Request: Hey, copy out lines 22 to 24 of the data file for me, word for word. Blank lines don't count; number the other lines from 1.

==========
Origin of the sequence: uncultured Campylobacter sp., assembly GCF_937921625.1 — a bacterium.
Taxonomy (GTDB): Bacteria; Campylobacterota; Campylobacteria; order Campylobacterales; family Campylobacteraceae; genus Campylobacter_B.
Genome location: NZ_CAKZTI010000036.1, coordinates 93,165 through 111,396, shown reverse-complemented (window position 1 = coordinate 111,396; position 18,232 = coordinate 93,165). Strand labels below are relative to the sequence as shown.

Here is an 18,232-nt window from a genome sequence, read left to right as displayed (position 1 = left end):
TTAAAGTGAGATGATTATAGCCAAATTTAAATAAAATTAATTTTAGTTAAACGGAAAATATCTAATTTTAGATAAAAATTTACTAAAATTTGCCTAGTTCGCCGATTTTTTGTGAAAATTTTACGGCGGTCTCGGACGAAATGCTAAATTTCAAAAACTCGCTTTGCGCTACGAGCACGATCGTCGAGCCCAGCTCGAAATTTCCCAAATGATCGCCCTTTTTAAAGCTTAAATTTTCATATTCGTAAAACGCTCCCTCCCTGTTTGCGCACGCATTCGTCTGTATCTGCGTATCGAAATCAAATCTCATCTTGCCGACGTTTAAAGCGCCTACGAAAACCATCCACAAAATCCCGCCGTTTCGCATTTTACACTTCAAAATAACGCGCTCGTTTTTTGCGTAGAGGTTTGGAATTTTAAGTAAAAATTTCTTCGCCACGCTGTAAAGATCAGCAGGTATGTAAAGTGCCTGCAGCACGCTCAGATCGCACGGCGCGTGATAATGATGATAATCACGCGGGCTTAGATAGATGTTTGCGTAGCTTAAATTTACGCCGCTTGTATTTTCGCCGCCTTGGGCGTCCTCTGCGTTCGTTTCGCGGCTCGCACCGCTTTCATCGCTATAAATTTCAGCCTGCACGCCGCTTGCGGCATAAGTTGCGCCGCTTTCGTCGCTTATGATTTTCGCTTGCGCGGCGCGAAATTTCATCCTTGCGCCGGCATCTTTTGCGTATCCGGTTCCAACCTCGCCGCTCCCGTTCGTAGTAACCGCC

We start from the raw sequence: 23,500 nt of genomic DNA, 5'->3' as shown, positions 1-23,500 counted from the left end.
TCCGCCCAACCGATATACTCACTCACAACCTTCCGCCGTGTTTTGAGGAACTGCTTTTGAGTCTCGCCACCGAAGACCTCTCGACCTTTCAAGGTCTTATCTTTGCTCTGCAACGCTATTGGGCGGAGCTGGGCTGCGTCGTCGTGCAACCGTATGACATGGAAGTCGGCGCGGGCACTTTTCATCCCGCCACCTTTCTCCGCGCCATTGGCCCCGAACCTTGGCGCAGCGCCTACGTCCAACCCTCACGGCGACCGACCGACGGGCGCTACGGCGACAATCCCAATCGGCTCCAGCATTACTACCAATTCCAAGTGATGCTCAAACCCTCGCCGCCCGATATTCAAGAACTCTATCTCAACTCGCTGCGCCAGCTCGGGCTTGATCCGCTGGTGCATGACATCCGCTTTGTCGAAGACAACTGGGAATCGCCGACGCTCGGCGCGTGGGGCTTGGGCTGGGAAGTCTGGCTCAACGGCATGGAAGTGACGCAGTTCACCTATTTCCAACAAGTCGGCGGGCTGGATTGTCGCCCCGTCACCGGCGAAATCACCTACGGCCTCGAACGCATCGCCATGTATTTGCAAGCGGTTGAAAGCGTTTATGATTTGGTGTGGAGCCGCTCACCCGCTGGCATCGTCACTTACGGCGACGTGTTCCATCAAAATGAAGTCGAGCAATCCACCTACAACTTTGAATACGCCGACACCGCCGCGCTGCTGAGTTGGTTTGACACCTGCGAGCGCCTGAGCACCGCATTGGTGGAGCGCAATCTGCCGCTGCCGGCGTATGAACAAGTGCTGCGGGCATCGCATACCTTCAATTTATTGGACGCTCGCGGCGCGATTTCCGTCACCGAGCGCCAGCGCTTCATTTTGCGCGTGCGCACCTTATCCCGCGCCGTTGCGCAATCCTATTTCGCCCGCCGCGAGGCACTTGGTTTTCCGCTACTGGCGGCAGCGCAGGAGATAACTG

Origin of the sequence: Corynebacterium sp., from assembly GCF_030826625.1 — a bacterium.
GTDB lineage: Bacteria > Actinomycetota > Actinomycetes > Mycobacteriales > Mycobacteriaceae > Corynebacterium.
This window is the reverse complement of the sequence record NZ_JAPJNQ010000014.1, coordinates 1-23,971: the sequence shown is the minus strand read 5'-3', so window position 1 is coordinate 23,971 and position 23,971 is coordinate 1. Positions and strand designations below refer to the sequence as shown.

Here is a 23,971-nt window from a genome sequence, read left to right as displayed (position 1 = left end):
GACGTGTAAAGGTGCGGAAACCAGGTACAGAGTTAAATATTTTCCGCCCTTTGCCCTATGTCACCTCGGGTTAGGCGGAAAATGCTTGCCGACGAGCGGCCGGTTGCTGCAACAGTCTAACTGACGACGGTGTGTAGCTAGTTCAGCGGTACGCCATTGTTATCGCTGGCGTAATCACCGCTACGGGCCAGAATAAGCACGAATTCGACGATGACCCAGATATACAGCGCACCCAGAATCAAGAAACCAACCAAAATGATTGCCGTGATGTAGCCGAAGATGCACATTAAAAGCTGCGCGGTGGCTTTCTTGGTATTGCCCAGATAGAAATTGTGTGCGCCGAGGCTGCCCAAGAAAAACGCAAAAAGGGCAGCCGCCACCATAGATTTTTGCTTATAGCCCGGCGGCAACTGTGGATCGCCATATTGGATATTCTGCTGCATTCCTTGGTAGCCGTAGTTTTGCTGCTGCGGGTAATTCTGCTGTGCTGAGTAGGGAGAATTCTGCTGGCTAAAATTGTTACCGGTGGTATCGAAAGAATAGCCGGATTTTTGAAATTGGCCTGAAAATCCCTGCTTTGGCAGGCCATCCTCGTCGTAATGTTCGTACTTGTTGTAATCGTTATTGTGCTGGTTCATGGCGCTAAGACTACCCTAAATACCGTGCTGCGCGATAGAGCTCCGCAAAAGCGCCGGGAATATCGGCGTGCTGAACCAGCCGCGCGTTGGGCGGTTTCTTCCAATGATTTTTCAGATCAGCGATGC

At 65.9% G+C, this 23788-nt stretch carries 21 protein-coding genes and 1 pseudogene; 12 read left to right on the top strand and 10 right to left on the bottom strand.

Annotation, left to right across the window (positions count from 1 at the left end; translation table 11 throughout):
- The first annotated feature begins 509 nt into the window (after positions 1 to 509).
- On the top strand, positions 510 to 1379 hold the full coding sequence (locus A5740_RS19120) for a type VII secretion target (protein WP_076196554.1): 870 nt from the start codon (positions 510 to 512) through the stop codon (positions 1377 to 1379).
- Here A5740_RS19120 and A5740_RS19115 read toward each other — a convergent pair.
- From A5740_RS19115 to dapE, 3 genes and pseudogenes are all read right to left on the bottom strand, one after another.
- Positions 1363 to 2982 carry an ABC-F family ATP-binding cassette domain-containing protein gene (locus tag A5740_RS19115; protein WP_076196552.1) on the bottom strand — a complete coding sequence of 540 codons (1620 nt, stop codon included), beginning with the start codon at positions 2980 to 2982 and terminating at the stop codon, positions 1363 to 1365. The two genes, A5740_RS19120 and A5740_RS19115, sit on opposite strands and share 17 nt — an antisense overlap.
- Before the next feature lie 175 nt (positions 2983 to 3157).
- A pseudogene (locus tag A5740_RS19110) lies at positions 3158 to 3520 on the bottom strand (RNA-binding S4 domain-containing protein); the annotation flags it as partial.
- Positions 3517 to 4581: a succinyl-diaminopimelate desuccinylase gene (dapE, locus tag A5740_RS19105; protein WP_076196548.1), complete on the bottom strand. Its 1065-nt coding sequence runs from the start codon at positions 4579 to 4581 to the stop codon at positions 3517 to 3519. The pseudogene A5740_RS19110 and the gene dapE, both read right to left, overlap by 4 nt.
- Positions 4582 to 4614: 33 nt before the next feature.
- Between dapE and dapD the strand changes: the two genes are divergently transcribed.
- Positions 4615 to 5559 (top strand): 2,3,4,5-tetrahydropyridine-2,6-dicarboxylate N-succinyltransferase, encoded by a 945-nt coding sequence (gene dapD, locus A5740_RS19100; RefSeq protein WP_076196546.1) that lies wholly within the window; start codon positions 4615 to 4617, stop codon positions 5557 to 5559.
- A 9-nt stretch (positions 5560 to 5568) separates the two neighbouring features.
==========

- Positions 3517 to 4581: a succinyl-diaminopimelate desuccinylase gene (dapE, locus tag A5740_RS19105; protein WP_076196548.1), complete on the bottom strand. Its 1065-nt coding sequence runs from the start codon at positions 4579 to 4581 to the stop codon at positions 3517 to 3519. The pseudogene A5740_RS19110 and the gene dapE, both read right to left, overlap by 4 nt.
- Positions 4582 to 4614: 33 nt before the next feature.
- Between dapE and dapD the strand changes: the two genes are divergently transcribed.